It is every journalist’s dream: Publish an article and movie producers start chasing the film rights. That’s the situation Gay Talese finds himself in, but there’s a twist: He wrote the article for Esquire over 50 years ago. It was called “Frank Sinatra Has A Cold” – not a very promising title, but the piece acquired its own mythology, becoming a model for a breakout genre called “The New Journalism.”
I came upon the Talese-Sinatra deal saga (details later) in a conversation with Talese last week about the sorry state of the news business. Reporters today, Talese believes, are locked to their lap tops and cell phones, chasing web traffic. The mantra is to hunt for “gotcha” stories rather than taking the time to pursue in-depth news and trends. “I could never survive as a reporter today,” says Talese, “because I’ve always wanted to get out of the office, to meet people and learn from them. I wanted to hang out with sources.”
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In criticizing newsmen, to be sure, Talese distances himself from Donald Trump (“the redneck from Queens”) and his incoherent forays against the media. Still he is uneasy about the system now imprisoning ambitious newsmen.
Talese started as a reporter for the New York Times and later wrote for Esquire, pioneering a sort of “hanging out” journalism. He wrote about everyone from Muhammed Ali to Joe DiMaggio to stars like Sinatra. In the case of the Sinatra story, he spent weeks in Hollywood talking to myriad denizens of Sinatra’s entourage, from the make-up girls to pimps to bit actors. Sinatra felt ill and under siege at the time, and declined to sit down with Talese, but the writer discovered a far richer vein by plunging into the intrigues of the Sinatra universe. As for Sinatra’s health, “Sinatra with a cold is Picasso without paint, a Ferrari without fuel…only worse,” Talese wrote.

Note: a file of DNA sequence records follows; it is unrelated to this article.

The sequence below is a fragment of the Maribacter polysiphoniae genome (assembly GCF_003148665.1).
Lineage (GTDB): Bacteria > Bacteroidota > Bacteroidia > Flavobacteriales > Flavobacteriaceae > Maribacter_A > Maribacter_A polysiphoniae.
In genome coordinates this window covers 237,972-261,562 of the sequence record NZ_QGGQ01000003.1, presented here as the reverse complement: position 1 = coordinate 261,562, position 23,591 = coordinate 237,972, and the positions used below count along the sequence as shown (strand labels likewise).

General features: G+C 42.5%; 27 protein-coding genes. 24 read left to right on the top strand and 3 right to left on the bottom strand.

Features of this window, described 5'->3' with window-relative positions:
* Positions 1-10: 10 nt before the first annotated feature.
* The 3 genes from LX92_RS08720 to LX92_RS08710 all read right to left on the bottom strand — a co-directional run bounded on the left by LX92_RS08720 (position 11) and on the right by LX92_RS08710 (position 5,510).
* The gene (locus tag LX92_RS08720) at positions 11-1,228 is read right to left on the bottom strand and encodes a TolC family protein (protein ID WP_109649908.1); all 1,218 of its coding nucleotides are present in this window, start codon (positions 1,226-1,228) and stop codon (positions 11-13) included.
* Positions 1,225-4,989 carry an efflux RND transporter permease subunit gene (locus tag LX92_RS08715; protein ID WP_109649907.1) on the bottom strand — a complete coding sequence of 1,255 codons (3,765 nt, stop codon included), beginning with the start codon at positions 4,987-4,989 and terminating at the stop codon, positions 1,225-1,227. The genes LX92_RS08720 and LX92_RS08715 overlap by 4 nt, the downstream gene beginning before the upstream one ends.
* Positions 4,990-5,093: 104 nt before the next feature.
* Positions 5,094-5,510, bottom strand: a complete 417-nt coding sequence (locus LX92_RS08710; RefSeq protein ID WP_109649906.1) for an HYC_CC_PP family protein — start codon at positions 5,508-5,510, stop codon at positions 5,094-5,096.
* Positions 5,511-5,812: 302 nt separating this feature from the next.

Ironically, while Sinatra declined to see Talese in 1966, I was seeing much more of Sinatra than I wanted (I was a Paramount executive at the time), finding him alternately cranky and charismatic. Sinatra was confronting both wife problems and script problems at the time. But when I read the Talese piece in Esquire I admired its style and accuracy. Indeed, it was a perfect example of the creative benefits of “hanging out” journalism, replete with color and anecdote. By contrast, as Talese points out, celebrity journalism today consists of a carefully choreographed 20-minute interview, with a wary press agent in attendance to prevent deviation from the talking points.
The Sinatra piece was republished this week in a new book of Talese works titled High Notes (his 14th book). Though Sinatra himself felt the original article was “a hatchet job” (as conveyed to Talese), Sinatra’s daughters, Nancy and Tina, have optioned rights through Sinatra Enterprises and asked Talese and Nick Pileggi to write a screenplay based on the article. Graydon Carter of Vanity Fair and HBO also are reported to be pursuing a prospective film based on the Talese-Sinatra interaction.
There have been a lot of Sinatra-focused projects developed in past years, of course. Martin Scorsese’s projected Sinatra biopic starring Leonardo DiCaprio never got levitated due to script and legal issues, nor did another biopic funded by Peter Guber’s Mandalay Productions. Scott Rudin wanted to produce a film based on the Talese article, and Scorsese was interested, but a script by Michael Chabon did not get before the cameras. A similar fate awaited Pileggi’s biopic about Sinatra’s pal, Dean Martin, which was supposed to be a Tom Hanks caper. HBO’s documentary on Sinatra aired last year, of course, to very positive reactions.
Talese’s writings themselves have had a complex history in the movie business. His nonfiction bestseller about sexual infidelity, Thy Neighbor’s Wife, was acquired in 1981 for $2.5 million by United Artists, but both the script and the studio promptly hit rough waters. The movie never got made and the studio went under. A year ago, another Talese book, The Voyeurs Motel, was acquired by DreamWorks in a widely publicized deal, with Sam Mendes set to direct, but that project, too, was set aside when a documentary based on the same character was put into production. Talese, who cooperated with the doc at first, later withdrew his support.
Perplexed by these machinations, Talese remains very much a creature of New York, not Hollywood, and continues turning out books and articles. At 85, he has earned a certain renown for his sartorial presentation. When interviewing public figures, or even their apparachiks, he is always attired in his impeccably tailored suits, complete with vest, tie and hat. Still people love to talk with him — ordinary people, not just celebrities — because he is not just “hanging out” but reporting, albeit the old fashioned way.
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